Lost Girl (2011-2015): Another Canadian series! (Also on Netflix last time I checked.) Lost Girl ran for five seasons and I feel like I’m the last person to discover it. But I don’t want to be the last! So here’s what you need to know. Lost Girl is about Bo, a woman living off the grid because her power/need to suck the life out of people means the bodies have been stacking up. She meets up with Kenzie, another off-the-grid runaway, and as they gain illicit work as private investigators, the hidden world of the Fae — people of myth living right among us — is revealed to them. Bo discovers she’s part of this world — she’s a succubus. She has to have sex to heal. The Light and Dark factions of the Fae pressure her to choose a side — but Bo refuses, navigating her own path. This carries over to Bo’s relationships; as one might expect from a TV series about a succubus, the series depicts a relationship between Bo and, well, practically every other character: from Dyson, a detective/werewolf, to Lauren Lewis, a doctor initially enslaved by the Fae, to a fallen Valkyrie named Tamsin. But the series emphasizes sex-positivity; the show explores all of those connections — Bo and Kenzie, for contrast, remain best friends-without-benefits — and their ramifications. By the third season, for better or for worse, they’ve become Bo’s Scooby Gang, supporting her on her quest to find the truth about her parents.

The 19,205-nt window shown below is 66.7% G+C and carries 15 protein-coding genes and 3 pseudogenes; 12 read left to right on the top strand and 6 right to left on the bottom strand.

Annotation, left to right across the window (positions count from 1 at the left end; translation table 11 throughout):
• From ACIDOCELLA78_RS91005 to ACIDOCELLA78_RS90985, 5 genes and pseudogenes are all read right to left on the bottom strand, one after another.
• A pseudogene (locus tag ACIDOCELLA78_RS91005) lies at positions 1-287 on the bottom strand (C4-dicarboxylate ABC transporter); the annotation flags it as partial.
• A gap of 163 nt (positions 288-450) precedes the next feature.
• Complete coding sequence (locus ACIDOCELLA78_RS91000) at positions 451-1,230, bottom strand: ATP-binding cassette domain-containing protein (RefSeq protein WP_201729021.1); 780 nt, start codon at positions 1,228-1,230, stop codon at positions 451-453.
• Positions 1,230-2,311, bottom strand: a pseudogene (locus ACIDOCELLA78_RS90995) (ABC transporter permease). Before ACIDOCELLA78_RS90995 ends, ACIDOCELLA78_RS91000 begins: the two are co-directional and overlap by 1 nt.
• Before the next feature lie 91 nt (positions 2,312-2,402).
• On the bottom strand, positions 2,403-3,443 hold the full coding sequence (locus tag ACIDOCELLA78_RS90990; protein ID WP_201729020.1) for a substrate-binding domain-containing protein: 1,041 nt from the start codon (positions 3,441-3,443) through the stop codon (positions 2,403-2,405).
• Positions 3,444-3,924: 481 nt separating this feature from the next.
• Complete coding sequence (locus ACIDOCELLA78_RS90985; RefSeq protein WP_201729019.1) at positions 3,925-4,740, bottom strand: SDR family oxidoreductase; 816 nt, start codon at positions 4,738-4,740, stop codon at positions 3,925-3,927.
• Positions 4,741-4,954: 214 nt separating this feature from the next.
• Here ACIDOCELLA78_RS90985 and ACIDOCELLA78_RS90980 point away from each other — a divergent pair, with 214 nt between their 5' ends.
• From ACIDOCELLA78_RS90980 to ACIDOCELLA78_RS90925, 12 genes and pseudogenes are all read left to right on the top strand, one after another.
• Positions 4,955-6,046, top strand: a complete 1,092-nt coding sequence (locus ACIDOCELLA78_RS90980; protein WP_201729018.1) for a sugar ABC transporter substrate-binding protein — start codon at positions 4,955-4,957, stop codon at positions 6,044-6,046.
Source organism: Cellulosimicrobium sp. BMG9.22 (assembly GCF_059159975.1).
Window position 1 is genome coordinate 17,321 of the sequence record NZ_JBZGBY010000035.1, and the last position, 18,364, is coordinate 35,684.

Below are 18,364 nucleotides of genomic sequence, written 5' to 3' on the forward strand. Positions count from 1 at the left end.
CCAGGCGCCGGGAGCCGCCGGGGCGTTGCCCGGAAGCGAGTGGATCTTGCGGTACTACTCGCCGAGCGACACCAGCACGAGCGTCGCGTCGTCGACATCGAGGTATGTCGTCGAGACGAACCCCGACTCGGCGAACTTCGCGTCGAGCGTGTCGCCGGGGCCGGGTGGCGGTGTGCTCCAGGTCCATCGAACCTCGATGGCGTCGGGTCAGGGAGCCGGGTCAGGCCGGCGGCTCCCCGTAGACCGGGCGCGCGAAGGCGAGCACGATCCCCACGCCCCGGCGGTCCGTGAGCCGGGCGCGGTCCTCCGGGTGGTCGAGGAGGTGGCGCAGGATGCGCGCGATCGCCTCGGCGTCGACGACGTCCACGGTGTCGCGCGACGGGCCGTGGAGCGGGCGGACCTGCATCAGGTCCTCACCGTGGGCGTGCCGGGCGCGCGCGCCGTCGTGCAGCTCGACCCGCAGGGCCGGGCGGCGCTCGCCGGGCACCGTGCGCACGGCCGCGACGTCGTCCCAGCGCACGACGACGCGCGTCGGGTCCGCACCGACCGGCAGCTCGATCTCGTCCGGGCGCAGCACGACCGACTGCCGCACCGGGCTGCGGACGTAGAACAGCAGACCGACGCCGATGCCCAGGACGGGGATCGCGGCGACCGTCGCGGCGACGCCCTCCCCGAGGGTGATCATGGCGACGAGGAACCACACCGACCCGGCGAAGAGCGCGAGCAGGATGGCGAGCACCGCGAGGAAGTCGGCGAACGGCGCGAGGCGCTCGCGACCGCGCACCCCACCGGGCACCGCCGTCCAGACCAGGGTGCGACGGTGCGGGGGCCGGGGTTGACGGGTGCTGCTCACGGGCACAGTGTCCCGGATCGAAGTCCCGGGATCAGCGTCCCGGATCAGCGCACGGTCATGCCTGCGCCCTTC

Terminator: The Sarah Connor Chronicles (2007-2009): Available on DVD. Yep, I mentioned the Terminator franchise, so of course I’m going to include this. The Sarah Connor Chronicles lasted for two seasons, but it added a lot of depth to the franchise as a whole, and placed the focus of the story not on John Connor, but on his mother. Before she played the devious Cersei Lannister on Game of Thrones, Lena Headey took an action-packed turn as the mother to a teenage John Connor (Thomas Dekker), doing everything she could to alter his future — or, failing that, to protect him long enough to deliver him to his fated role as the Earth’s savior. Joining in her efforts are Cameron (Firefly’s Summer Glau) as a Terminator assigned to protect John, and FBI agent James Ellison (Judging Amy’s Richard T. Jones). Sarah, John and Cameron live off the grid, skipping forward in time from 1999 to 2007 (thereby erasing anything that happened in T3: Rise of the Machines). They move from place to place, trying to stay one step ahead of Skynet while at the same time trying to suss out Skynet’s origins and cut off its development. Lena Headey expanded on Linda Hamilton’s characterization from Terminator 2; she brought a complexity to the role — she clashed with John over dating issues, despised Cameron’s presence as his protector, then faced down obstacles such as a roomful of T-1000s. Plus it’s hard to argue with casting Garbage’s lead singer, Shirley Manson, as tech magnate Catherine Weaver — who has a secret or two up her sleeve (literally!) and who may or may not be a friend to the Connors. The series was really good at balancing action with character development — Terminator: The Sarah Connor Chronicles had some of the most harrowing episodes ever to air on television — episodes like “The Demon Hand” and “What He Beheld” hit you where it hurt but made you want more. For anyone interested in the Terminator storyline, in my humble opinion, The Sarah Connor Chronicles is the best entry in the series to follow T2 (let’s not talk about Salvation or Genisys… just… let’s don’t). Warning: unlike Continuum and Lost Girl, Sarah Connor didn’t get the ending she deserved — but the crazy cliffhanger ending actually fits, and besides, we all know that within the Terminator time loop — er, franchise — nothing is really over anyway.